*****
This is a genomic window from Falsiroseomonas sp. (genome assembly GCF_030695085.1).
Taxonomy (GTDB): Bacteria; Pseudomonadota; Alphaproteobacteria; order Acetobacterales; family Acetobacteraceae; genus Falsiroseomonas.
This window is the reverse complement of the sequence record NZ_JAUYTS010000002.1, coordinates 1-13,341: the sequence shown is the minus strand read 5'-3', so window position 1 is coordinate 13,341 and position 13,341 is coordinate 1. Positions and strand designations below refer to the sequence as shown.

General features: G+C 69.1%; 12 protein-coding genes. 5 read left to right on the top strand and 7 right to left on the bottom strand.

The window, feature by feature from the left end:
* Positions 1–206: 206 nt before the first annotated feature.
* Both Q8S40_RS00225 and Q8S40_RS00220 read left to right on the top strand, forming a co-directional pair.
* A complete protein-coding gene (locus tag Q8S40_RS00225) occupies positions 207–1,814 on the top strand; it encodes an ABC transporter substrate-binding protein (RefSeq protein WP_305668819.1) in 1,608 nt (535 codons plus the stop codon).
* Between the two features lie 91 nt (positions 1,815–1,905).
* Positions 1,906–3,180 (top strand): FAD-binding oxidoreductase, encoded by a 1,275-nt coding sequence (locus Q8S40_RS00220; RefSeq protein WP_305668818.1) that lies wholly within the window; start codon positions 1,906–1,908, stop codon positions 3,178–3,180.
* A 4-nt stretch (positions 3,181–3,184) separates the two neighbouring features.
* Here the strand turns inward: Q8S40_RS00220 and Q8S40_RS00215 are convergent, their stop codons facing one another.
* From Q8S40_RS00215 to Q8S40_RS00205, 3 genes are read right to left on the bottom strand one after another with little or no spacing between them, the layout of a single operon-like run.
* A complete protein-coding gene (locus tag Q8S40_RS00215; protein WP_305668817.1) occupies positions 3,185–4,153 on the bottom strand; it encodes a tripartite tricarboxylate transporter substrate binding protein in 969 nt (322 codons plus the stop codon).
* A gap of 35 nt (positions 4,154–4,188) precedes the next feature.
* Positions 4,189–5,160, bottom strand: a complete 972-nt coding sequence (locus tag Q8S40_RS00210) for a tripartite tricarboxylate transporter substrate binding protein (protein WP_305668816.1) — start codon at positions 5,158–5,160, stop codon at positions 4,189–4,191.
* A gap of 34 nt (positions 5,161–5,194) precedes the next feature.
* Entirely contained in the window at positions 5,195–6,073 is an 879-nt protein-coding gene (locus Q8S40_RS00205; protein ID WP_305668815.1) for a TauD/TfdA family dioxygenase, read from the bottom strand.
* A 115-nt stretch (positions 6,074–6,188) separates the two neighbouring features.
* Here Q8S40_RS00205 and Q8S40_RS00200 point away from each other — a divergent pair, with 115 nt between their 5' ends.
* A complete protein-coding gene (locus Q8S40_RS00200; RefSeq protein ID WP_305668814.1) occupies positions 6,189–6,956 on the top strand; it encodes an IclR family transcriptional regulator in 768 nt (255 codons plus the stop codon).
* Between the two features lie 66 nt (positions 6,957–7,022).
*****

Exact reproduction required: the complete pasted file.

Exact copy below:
This is a genomic window from Falsiroseomonas sp. (genome assembly GCF_030695085.1).
Taxonomy (GTDB): Bacteria; Pseudomonadota; Alphaproteobacteria; order Acetobacterales; family Acetobacteraceae; genus Falsiroseomonas.
This window is the reverse complement of the sequence record NZ_JAUYTS010000002.1, coordinates 1-13,341: the sequence shown is the minus strand read 5'-3', so window position 1 is coordinate 13,341 and position 13,341 is coordinate 1. Positions and strand designations below refer to the sequence as shown.

General features: G+C 69.1%; 12 protein-coding genes. 5 read left to right on the top strand and 7 right to left on the bottom strand.

The window, feature by feature from the left end:
* Positions 1–206: 206 nt before the first annotated feature.
* Both Q8S40_RS00225 and Q8S40_RS00220 read left to right on the top strand, forming a co-directional pair.
* A complete protein-coding gene (locus tag Q8S40_RS00225) occupies positions 207–1,814 on the top strand; it encodes an ABC transporter substrate-binding protein (RefSeq protein WP_305668819.1) in 1,608 nt (535 codons plus the stop codon).
* Between the two features lie 91 nt (positions 1,815–1,905).
* Positions 1,906–3,180 (top strand): FAD-binding oxidoreductase, encoded by a 1,275-nt coding sequence (locus Q8S40_RS00220; RefSeq protein WP_305668818.1) that lies wholly within the window; start codon positions 1,906–1,908, stop codon positions 3,178–3,180.
* A 4-nt stretch (positions 3,181–3,184) separates the two neighbouring features.
* Here the strand turns inward: Q8S40_RS00220 and Q8S40_RS00215 are convergent, their stop codons facing one another.
* From Q8S40_RS00215 to Q8S40_RS00205, 3 genes are read right to left on the bottom strand one after another with little or no spacing between them, the layout of a single operon-like run.
* A complete protein-coding gene (locus tag Q8S40_RS00215; protein WP_305668817.1) occupies positions 3,185–4,153 on the bottom strand; it encodes a tripartite tricarboxylate transporter substrate binding protein in 969 nt (322 codons plus the stop codon).
* A gap of 35 nt (positions 4,154–4,188) precedes the next feature.
* Positions 4,189–5,160, bottom strand: a complete 972-nt coding sequence (locus tag Q8S40_RS00210) for a tripartite tricarboxylate transporter substrate binding protein (protein WP_305668816.1) — start codon at positions 5,158–5,160, stop codon at positions 4,189–4,191.
* A gap of 34 nt (positions 5,161–5,194) precedes the next feature.
* Entirely contained in the window at positions 5,195–6,073 is an 879-nt protein-coding gene (locus Q8S40_RS00205; protein ID WP_305668815.1) for a TauD/TfdA family dioxygenase, read from the bottom strand.
* A 115-nt stretch (positions 6,074–6,188) separates the two neighbouring features.
* Here Q8S40_RS00205 and Q8S40_RS00200 point away from each other — a divergent pair, with 115 nt between their 5' ends.
* A complete protein-coding gene (locus Q8S40_RS00200; RefSeq protein ID WP_305668814.1) occupies positions 6,189–6,956 on the top strand; it encodes an IclR family transcriptional regulator in 768 nt (255 codons plus the stop codon).
* Between the two features lie 66 nt (positions 6,957–7,022).